"To-morrow, Jean, I am going to put you to a test! You have displayed courage, energy and skill in the secret work you have done for the Brotherhood. It now remains for me to see what you can do in the open. To-morrow will show! Come to me at th

e Tuileries in the morning, and I will give you work to do. Now I must go and report to the Convention at once. I believe my star is rising at last, Jean, and if so, I shall rise with it. And trust me, you shall not be forgotten!" For a moment his eyes gleamed with the white fire of inspiration, then he wrapped his great-coat about him and was gone.

True to his tryst, Jean made all speed for the Tuileries next morning. He had difficulty enough in getting there, for the streets were so crowded with insurgents that a passage through them was all but impossible. However he got there by way of the Place Carrousel, and noticed that everywhere were barricades and cannon planted to defend the palace.

Where to find Bonaparte was now the question, and doubtless this would have been a matter of much difficulty, had not that young general come riding by on a tour of inspection, accompanied by Barras. Before Jean could even spring forward, Bonaparte recognised him, motioned him forward, and turned to Barras:

"Here is a young protégé of mine who is to see his first action. I must assign him to a post!" Then to Jean:

"Have you ever discharged a cannon, lad?"

"No!" answered Jean, not a little chagrined at his ignorance.

"Well, never mind! Come with me. I'm going to place you as assistant to one of the gunners and you'll soon learn. Don't you desert that cannon, Jean, if it costs you your life to stick by it!"

"I will not desert!" Jean promised solemnly. Bonaparte led him through the Rue de Rivoli to the head of the Rue du Dauphin, where a cannon was pointed directly down the street at the steps of the church of St. Roch. To the gunner he said:

"Here's a lad to assist you, and learn a little, likewise!" The gunner looked up, and Jean recognised his old acquaintance, Prev?t!

"Ah, I know him, General!" answered the gunner, touching his cap. "And a brave one he is, too, as I can prove. He's welcome!" Bonaparte rode away, leaving Jean to exchange reminiscences with his companion.

"Yes, I quitted the service of that rascal Coudert," said Prev?t, "right after the Tenth Thermidor, and entered the army where I've been ever since, and have seen some action, I can tell you! But I wish you'd explain to me why you didn't take advantage of that little hint I gave you once!"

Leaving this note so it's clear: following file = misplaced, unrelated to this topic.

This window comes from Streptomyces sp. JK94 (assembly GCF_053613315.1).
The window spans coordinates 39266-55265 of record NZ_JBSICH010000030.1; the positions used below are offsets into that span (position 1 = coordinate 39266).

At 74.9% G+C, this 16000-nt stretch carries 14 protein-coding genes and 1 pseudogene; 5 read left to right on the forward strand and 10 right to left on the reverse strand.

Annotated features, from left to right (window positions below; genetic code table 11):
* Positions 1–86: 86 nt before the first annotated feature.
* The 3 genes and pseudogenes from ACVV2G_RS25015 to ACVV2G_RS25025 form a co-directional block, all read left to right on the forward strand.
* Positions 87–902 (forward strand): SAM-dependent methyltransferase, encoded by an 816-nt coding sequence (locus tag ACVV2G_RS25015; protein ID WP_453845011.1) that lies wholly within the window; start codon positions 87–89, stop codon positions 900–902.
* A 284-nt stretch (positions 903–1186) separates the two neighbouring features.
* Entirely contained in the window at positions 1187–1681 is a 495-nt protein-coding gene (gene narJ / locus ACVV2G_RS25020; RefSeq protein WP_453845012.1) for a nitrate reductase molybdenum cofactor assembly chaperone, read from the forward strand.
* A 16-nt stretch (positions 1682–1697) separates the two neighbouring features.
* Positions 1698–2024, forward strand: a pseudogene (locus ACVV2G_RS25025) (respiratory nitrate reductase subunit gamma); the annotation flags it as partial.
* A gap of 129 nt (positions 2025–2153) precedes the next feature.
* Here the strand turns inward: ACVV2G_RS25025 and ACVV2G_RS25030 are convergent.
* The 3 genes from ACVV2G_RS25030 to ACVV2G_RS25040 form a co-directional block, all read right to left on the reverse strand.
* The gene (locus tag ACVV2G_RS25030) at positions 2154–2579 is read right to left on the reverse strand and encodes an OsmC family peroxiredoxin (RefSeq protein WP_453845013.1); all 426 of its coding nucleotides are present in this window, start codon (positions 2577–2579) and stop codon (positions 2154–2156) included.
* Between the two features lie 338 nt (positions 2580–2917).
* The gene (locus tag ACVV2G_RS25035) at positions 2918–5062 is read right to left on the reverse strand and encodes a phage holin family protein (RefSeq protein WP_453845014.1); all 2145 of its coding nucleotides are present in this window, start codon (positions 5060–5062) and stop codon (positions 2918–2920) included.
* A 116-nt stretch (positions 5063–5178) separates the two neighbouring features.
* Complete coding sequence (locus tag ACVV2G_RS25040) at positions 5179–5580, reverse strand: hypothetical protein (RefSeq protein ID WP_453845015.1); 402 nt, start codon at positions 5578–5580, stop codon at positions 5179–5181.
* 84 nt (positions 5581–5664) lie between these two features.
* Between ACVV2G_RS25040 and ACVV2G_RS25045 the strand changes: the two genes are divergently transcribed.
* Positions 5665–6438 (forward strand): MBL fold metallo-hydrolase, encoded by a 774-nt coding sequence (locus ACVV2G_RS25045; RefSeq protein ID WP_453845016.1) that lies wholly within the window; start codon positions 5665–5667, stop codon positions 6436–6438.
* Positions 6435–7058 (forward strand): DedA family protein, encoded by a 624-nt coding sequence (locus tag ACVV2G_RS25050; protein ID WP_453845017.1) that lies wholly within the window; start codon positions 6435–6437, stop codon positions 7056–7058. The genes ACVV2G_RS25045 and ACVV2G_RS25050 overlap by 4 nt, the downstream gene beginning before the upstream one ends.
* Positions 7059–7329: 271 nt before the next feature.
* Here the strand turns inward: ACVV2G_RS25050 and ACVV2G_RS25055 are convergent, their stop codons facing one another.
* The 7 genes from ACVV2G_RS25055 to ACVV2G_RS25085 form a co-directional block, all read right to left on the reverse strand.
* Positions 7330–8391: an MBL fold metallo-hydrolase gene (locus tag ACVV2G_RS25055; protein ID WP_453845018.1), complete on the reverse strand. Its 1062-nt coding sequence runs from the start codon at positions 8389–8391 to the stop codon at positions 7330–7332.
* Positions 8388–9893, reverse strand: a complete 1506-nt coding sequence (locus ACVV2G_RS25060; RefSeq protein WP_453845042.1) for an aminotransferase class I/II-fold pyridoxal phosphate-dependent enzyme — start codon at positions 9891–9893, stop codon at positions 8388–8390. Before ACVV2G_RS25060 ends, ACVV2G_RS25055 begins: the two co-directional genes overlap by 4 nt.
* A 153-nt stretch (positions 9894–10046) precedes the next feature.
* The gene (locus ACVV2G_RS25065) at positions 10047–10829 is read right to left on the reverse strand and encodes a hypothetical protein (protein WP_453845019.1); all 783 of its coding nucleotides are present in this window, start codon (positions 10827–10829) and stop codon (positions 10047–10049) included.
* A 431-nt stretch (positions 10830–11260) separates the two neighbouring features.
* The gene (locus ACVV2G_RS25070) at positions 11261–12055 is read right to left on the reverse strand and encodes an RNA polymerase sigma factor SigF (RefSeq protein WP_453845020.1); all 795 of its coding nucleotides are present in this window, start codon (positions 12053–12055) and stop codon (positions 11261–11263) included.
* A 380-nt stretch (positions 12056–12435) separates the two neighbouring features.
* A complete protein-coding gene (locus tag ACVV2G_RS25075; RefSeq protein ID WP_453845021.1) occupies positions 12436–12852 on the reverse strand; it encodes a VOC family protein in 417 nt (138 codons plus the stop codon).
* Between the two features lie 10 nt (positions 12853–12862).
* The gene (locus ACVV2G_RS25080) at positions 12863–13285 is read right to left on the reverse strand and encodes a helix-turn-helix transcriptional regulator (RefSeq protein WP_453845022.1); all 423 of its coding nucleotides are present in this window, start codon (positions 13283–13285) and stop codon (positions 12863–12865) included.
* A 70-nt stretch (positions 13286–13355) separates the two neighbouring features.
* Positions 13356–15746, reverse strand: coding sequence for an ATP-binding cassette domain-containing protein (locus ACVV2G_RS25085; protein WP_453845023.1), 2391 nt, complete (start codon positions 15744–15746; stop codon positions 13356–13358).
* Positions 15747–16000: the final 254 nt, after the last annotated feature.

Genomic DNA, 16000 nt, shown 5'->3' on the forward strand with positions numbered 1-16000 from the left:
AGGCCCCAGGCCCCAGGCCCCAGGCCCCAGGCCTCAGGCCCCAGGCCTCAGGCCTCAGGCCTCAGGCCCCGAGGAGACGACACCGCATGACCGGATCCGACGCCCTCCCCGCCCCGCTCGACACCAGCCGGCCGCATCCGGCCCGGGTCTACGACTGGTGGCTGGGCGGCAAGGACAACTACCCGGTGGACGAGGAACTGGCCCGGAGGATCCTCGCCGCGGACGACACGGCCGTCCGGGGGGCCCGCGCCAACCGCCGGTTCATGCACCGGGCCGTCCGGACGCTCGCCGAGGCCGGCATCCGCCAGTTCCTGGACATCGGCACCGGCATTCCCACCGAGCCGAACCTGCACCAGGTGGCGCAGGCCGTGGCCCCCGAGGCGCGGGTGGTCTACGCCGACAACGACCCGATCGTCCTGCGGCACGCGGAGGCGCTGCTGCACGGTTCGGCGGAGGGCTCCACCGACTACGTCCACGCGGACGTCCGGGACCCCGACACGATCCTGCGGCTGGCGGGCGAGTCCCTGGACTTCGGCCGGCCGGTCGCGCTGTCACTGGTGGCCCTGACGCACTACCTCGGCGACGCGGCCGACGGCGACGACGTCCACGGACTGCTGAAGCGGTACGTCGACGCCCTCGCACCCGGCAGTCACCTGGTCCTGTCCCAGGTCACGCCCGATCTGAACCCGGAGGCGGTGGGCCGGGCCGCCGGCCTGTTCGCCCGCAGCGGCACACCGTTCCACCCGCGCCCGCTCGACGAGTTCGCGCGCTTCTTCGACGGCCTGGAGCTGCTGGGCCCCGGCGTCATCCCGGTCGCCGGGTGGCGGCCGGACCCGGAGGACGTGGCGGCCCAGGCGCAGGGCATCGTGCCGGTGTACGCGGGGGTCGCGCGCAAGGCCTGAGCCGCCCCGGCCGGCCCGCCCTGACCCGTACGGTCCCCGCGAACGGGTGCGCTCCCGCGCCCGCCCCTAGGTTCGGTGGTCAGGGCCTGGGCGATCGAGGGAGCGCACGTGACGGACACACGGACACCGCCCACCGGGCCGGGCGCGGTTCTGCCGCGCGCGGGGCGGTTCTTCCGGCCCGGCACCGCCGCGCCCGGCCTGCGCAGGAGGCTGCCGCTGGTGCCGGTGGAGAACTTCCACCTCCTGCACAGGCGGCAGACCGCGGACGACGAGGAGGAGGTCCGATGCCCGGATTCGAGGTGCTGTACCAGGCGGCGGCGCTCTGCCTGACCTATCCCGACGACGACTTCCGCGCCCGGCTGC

"Because it would have placed my people in danger," answered Jean, simply.

"Well, you're a plucky one! And you certainly did for that old Coudert, so I've been told. They said it was an accident, but I have my suspicions about that! But say! Do you know, that old Coudert, that sneaking La Souris, lodges right up there!" and he pointed to the window of a small house facing on the Rue du Dauphin. "He'll hear fine work to-day,-perhaps he'll see it too. Who knows!" Then he proceeded to explain to Jean the workings of the great gun.

All that morning the opposing forces were quiet, except for some light skirmishing, and so it continued into the afternoon. Jean saw no more of Bonaparte, and began to grow restless, wondering if there was really to be any battle. But at four o'clock a roar of musketry from the direction of the Hotel de Noailles was answered by another roar, and the business of the day began! In all his young life, Jean had never witnessed so confusing an affair. He could understand little of what others were doing, but he kept his attention closely on Prev?t, handing him ramrod, cotton or powder, as he directed. The big cannon, with a companion close beside it pointed directly down the short street to the steps of the church which were now crowded with Sectionists. In the windows of the houses all along the street, Sectionists were hiding with their death-dealing muskets. The cannon, however, had not yet been fired. Suddenly up rode Bonaparte.

"On the steps of St. Roch! Fire!" he commanded, and the two guns poured forth a great volley of iron, mowing down the human harvest before them like scythes. The semi-circle of Sectionists on the church steps seemed to sink to the ground in a body for an instant, then more sprang forward and filled the vacant spaces. Jean's heart grew sick at the sight of this carnage, but he worked away at his duties, the perspiration streaming down his face and matting his black curls. Just as Prev?t was about to touch the match for the second charge, he clapped his hand to his side, gave a low groan, and sank in a heap by the gun.